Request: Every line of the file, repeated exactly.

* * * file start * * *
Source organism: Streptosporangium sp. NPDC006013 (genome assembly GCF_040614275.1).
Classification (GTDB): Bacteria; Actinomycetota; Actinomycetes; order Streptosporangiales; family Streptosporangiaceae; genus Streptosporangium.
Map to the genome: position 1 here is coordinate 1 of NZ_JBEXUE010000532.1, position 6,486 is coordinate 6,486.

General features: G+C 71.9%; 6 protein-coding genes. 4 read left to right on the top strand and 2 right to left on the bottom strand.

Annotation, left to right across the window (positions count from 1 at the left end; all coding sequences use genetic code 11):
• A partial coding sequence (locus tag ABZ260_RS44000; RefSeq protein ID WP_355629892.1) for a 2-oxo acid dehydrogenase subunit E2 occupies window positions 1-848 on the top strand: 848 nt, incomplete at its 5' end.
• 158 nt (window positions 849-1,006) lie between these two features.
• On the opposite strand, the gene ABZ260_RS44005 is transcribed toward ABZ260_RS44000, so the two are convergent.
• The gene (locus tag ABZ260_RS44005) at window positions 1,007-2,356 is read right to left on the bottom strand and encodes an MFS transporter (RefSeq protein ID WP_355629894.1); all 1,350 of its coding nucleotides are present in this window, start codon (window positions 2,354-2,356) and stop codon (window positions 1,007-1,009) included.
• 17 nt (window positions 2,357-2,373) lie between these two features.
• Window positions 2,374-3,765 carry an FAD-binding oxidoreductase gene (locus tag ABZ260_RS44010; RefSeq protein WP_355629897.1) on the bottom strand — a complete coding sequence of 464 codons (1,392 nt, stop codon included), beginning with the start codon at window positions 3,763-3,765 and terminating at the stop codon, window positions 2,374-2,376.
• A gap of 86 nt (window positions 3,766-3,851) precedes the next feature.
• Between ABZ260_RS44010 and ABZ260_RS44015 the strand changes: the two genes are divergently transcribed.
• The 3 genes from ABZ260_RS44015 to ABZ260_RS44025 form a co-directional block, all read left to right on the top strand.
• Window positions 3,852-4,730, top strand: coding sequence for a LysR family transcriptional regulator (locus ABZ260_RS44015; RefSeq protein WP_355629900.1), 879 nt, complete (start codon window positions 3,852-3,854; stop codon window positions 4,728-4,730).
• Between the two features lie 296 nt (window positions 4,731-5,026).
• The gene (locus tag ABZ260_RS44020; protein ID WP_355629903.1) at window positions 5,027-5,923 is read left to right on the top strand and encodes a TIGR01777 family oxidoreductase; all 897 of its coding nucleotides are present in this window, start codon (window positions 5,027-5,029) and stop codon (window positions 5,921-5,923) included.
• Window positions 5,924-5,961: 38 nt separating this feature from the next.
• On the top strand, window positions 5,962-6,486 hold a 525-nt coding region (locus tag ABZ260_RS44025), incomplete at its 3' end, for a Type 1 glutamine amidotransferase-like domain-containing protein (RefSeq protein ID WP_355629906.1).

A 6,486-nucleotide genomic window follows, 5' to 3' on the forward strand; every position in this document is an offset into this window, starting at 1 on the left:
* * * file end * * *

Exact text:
Source organism: Streptosporangium sp. NPDC006013 (genome assembly GCF_040614275.1).
Classification (GTDB): Bacteria; Actinomycetota; Actinomycetes; order Streptosporangiales; family Streptosporangiaceae; genus Streptosporangium.
Map to the genome: position 1 here is coordinate 1 of NZ_JBEXUE010000532.1, position 6,486 is coordinate 6,486.

General features: G+C 71.9%; 6 protein-coding genes. 4 read left to right on the top strand and 2 right to left on the bottom strand.

Annotation, left to right across the window (positions count from 1 at the left end; all coding sequences use genetic code 11):
• A partial coding sequence (locus tag ABZ260_RS44000; RefSeq protein ID WP_355629892.1) for a 2-oxo acid dehydrogenase subunit E2 occupies window positions 1-848 on the top strand: 848 nt, incomplete at its 5' end.
• 158 nt (window positions 849-1,006) lie between these two features.
• On the opposite strand, the gene ABZ260_RS44005 is transcribed toward ABZ260_RS44000, so the two are convergent.
• The gene (locus tag ABZ260_RS44005) at window positions 1,007-2,356 is read right to left on the bottom strand and encodes an MFS transporter (RefSeq protein ID WP_355629894.1); all 1,350 of its coding nucleotides are present in this window, start codon (window positions 2,354-2,356) and stop codon (window positions 1,007-1,009) included.
• 17 nt (window positions 2,357-2,373) lie between these two features.
• Window positions 2,374-3,765 carry an FAD-binding oxidoreductase gene (locus tag ABZ260_RS44010; RefSeq protein WP_355629897.1) on the bottom strand — a complete coding sequence of 464 codons (1,392 nt, stop codon included), beginning with the start codon at window positions 3,763-3,765 and terminating at the stop codon, window positions 2,374-2,376.
• A gap of 86 nt (window positions 3,766-3,851) precedes the next feature.
• Between ABZ260_RS44010 and ABZ260_RS44015 the strand changes: the two genes are divergently transcribed.
• The 3 genes from ABZ260_RS44015 to ABZ260_RS44025 form a co-directional block, all read left to right on the top strand.
• Window positions 3,852-4,730, top strand: coding sequence for a LysR family transcriptional regulator (locus ABZ260_RS44015; RefSeq protein WP_355629900.1), 879 nt, complete (start codon window positions 3,852-3,854; stop codon window positions 4,728-4,730).
• Between the two features lie 296 nt (window positions 4,731-5,026).
• The gene (locus tag ABZ260_RS44020; protein ID WP_355629903.1) at window positions 5,027-5,923 is read left to right on the top strand and encodes a TIGR01777 family oxidoreductase; all 897 of its coding nucleotides are present in this window, start codon (window positions 5,027-5,029) and stop codon (window positions 5,921-5,923) included.
• Window positions 5,924-5,961: 38 nt separating this feature from the next.
• On the top strand, window positions 5,962-6,486 hold a 525-nt coding region (locus tag ABZ260_RS44025), incomplete at its 3' end, for a Type 1 glutamine amidotransferase-like domain-containing protein (RefSeq protein ID WP_355629906.1).

A 6,486-nucleotide genomic window follows, 5' to 3' on the forward strand; every position in this document is an offset into this window, starting at 1 on the left: